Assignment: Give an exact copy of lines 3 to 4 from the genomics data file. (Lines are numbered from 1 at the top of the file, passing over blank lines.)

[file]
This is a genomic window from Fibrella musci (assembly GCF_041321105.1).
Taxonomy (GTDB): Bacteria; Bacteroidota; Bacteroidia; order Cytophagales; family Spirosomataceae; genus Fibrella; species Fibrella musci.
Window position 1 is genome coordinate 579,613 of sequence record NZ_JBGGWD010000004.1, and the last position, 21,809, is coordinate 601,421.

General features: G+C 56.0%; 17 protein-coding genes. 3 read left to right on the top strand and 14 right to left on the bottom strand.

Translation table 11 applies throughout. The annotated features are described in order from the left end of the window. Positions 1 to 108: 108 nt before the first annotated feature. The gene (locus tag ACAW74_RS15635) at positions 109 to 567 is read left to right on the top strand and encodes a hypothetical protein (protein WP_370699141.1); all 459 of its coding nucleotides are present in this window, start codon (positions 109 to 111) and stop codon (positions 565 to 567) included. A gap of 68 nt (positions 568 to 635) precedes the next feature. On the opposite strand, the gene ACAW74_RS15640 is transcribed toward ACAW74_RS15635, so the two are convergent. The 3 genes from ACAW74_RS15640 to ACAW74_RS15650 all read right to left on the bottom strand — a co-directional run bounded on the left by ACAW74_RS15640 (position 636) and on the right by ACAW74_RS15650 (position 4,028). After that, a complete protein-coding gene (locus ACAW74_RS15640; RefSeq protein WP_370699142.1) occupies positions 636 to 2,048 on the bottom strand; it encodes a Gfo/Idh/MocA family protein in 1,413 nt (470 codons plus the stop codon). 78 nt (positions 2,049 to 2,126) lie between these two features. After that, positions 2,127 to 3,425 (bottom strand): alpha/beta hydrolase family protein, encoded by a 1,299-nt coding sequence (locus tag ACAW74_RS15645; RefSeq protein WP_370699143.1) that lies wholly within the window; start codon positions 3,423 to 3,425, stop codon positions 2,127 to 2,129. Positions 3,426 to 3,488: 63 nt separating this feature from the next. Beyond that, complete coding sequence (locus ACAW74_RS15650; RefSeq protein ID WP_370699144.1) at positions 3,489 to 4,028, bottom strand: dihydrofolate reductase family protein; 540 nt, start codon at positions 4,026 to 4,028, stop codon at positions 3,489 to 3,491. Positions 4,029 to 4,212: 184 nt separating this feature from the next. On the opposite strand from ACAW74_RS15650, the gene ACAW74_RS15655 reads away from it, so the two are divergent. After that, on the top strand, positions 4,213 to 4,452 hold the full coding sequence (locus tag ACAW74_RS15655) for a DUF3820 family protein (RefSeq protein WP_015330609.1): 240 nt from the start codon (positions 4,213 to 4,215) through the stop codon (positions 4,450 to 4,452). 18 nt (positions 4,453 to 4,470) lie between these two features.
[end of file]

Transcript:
Window position 1 is genome coordinate 579,613 of sequence record NZ_JBGGWD010000004.1, and the last position, 21,809, is coordinate 601,421.

General features: G+C 56.0%; 17 protein-coding genes. 3 read left to right on the top strand and 14 right to left on the bottom strand.